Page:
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In a week's time, Wake Forest follows a high with two lows

In a week's time, Wake Forest follows a high with two lows

Wake Forest's men's basketball team learned last week that improvement could come in a hurry.

It learned this week that it could go away just as quickly.

The Deacons pushed Florida State to the brink on Feb. 13, losing to a top-25 program by playing some of their best basketball of the season. Seven days later, they’re staring at two blowout losses, most recently an 80-62 loss to N.C. State on Saturday, where they couldn’t have looked more different.

“Because I think it’s just great proof of you’re either getting better or you’re getting worse everyday, right?” Forbes said. “And so I really felt like — and I wasn’t shy in saying this — I felt like on Monday and Tuesday in practice, our players approached practice like we had kind of beaten Florida State and we hadn’t.

“So I thought they were way too comfortable. Not the edge that they needed. And that’s my job. I’ve got to change that, and so I tried and obviously I didn’t do a good job.”

First, a quick review of the rematch with State. Wake Forest had 19 turnovers, and the Wolfpack converted into 28 points. They galloped in transition, with 19 fast-break points, and they dominated inside: State scored 34 points in the paint, exacerbated early by foul trouble with both Isaiah Mucius and Ody Oguama.

But for the second straight game, the Deacons saw a team pull away in the first half. And Forbes circled back to issues he’s circled since he got with the team and started ironing out its identity.

His team struggles in transition defense, the coach said, it’s never handled the battles for 50-50 balls well. Forbes mentioned effort when talking about both. And that effort lacked in these last pair of games. Against Duke on Wednesday, an 84-60 loss, Forbes got ejected for double technical fouls and afterward, said his defense didn’t establish a presence. He mentioned the same on Saturday, and that was reflected by his players.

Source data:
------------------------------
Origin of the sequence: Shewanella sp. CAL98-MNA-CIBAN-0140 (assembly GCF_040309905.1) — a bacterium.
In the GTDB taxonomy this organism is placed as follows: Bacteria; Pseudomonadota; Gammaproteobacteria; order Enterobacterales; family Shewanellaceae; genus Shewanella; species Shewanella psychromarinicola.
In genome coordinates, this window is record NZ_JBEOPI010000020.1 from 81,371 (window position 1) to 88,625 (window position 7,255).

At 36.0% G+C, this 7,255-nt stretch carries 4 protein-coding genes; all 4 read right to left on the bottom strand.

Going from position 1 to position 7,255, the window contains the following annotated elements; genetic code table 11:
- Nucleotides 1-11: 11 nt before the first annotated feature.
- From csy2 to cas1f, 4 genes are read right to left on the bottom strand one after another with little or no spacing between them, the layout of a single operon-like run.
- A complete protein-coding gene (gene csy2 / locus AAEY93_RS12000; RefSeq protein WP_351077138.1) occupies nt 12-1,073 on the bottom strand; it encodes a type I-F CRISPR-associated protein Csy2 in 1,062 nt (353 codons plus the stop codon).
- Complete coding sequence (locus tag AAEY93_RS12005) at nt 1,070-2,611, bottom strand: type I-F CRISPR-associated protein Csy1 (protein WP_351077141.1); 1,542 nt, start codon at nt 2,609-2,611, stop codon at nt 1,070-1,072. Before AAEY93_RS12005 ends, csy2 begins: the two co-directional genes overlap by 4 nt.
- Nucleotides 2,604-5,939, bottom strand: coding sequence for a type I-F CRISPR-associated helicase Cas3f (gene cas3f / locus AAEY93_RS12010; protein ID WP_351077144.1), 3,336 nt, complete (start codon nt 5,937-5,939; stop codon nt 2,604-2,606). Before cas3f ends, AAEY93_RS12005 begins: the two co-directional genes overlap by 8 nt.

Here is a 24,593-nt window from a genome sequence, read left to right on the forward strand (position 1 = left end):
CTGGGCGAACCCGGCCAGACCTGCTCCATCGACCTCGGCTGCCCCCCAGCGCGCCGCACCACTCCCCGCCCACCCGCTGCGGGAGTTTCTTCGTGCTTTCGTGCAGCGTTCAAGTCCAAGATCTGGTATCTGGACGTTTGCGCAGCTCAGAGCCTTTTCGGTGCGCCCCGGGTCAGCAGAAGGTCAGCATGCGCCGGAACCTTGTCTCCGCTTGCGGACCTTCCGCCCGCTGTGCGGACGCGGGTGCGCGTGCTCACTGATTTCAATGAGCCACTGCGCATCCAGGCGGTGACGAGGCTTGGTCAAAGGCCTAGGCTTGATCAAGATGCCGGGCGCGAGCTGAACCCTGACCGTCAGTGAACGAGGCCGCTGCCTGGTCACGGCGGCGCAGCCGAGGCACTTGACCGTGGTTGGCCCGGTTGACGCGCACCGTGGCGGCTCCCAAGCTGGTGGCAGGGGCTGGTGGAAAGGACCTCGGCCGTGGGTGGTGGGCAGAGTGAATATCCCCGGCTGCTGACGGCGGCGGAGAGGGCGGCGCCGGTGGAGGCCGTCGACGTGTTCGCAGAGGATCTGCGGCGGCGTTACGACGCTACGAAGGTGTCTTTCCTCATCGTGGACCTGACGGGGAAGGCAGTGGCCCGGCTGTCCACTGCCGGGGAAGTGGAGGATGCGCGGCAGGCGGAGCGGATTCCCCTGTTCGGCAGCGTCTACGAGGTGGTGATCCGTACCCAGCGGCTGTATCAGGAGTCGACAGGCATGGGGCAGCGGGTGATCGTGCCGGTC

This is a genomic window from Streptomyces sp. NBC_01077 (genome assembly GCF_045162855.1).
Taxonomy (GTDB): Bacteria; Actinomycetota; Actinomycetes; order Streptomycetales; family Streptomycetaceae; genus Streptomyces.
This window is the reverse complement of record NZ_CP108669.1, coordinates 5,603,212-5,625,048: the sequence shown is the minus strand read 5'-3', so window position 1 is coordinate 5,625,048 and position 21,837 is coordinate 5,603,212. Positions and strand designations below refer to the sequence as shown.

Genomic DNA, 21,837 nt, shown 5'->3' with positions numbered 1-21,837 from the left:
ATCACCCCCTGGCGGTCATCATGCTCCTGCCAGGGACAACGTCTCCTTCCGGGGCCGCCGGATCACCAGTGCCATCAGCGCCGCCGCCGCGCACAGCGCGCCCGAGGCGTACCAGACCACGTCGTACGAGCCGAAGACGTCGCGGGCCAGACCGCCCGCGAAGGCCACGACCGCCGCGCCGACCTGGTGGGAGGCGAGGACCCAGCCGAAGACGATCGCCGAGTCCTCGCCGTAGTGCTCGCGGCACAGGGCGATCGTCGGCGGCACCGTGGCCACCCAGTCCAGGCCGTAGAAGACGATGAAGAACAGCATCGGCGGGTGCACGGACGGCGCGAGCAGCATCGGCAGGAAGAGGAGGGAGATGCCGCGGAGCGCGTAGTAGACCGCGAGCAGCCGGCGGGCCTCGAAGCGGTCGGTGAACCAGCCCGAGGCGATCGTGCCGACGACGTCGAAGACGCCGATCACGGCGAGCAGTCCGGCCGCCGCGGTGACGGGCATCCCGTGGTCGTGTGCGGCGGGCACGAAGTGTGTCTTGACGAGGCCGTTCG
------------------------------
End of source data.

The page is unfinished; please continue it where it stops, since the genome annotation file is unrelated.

“A lot of the games that we played in, even if we had lost, you could see our effort was there,” Isaiah Mucius said. “We gave it our all and we fought and we made them earn that win. These last couple games defensively, we didn’t make them earn it.”

Compare the two games against State, for example. Wake Forest still had the same issues of possessing the ball — it was one of two games the Deacons’ set their season high of 20. But still, there was Wake Forest, tightening the game up in the end. It still turned into a loss, but the 72-67 result could be stomached.

The last two games, they haven’t been to Forbes.

““Every team has to play a certain way to be successful,” Forbes said. “And our way is our way, and it’s a very small margin of error.”

The 50-50 balls can’t be pointed out in one specific place. They ribbons through the entire game. It’s that midcourt battle that turns into a needed possession, a basket inside after an offensive rebound or that bang-bang play that can start a break.

“That’s just kind of where getting out-toughed and out-played kind of shows up for this team, I would say,” Ian DuBose said. “Unfortunately we work hard, but those plays are the big momentum plays, the momentum swings that don’t really show up in the stat book.”

Forbes had elaborated on that point just before. And now the Deacons have four games left to try and move on from a disappointing pattern that followed a season high point.

“Some guys understand the value of that, and they dive on it and they get it with two hands, and they understand that they just got a possession,” Forbes said of 50-50 balls. “Some guys don’t. Some guys don’t like the physical contact of it. It hurts. It’s a tough play. It’s a winning play. It’s a winning play.”

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@EthanJoyceWSJ

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